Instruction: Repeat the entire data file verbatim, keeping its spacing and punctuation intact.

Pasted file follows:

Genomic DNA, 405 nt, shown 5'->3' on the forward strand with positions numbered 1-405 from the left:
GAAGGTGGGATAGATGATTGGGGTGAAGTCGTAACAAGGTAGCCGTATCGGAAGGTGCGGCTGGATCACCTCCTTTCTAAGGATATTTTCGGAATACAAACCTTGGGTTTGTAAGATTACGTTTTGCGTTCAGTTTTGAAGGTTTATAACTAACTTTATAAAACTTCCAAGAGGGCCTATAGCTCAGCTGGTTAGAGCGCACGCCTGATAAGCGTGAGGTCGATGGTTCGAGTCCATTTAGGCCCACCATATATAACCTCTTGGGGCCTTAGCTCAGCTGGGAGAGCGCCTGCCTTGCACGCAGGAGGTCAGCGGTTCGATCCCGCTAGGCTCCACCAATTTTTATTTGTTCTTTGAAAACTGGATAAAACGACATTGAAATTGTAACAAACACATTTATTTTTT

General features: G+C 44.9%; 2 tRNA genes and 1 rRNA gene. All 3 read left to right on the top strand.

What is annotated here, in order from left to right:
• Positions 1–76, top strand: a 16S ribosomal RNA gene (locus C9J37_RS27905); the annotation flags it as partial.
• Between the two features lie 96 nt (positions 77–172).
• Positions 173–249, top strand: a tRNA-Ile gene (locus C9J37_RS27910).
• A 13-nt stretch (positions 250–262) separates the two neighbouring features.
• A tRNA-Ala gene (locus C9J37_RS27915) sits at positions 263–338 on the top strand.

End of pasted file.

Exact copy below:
Genomic DNA, 405 nt, shown 5'->3' on the forward strand with positions numbered 1-405 from the left:
GAAGGTGGGATAGATGATTGGGGTGAAGTCGTAACAAGGTAGCCGTATCGGAAGGTGCGGCTGGATCACCTCCTTTCTAAGGATATTTTCGGAATACAAACCTTGGGTTTGTAAGATTACGTTTTGCGTTCAGTTTTGAAGGTTTATAACTAACTTTATAAAACTTCCAAGAGGGCCTATAGCTCAGCTGGTTAGAGCGCACGCCTGATAAGCGTGAGGTCGATGGTTCGAGTCCATTTAGGCCCACCATATATAACCTCTTGGGGCCTTAGCTCAGCTGGGAGAGCGCCTGCCTTGCACGCAGGAGGTCAGCGGTTCGATCCCGCTAGGCTCCACCAATTTTTATTTGTTCTTTGAAAACTGGATAAAACGACATTGAAATTGTAACAAACACATTTATTTTTT

General features: G+C 44.9%; 2 tRNA genes and 1 rRNA gene. All 3 read left to right on the top strand.

What is annotated here, in order from left to right:
• Positions 1–76, top strand: a 16S ribosomal RNA gene (locus C9J37_RS27905); the annotation flags it as partial.
• Between the two features lie 96 nt (positions 77–172).
• Positions 173–249, top strand: a tRNA-Ile gene (locus C9J37_RS27910).
• A 13-nt stretch (positions 250–262) separates the two neighbouring features.
• A tRNA-Ala gene (locus C9J37_RS27915) sits at positions 263–338 on the top strand.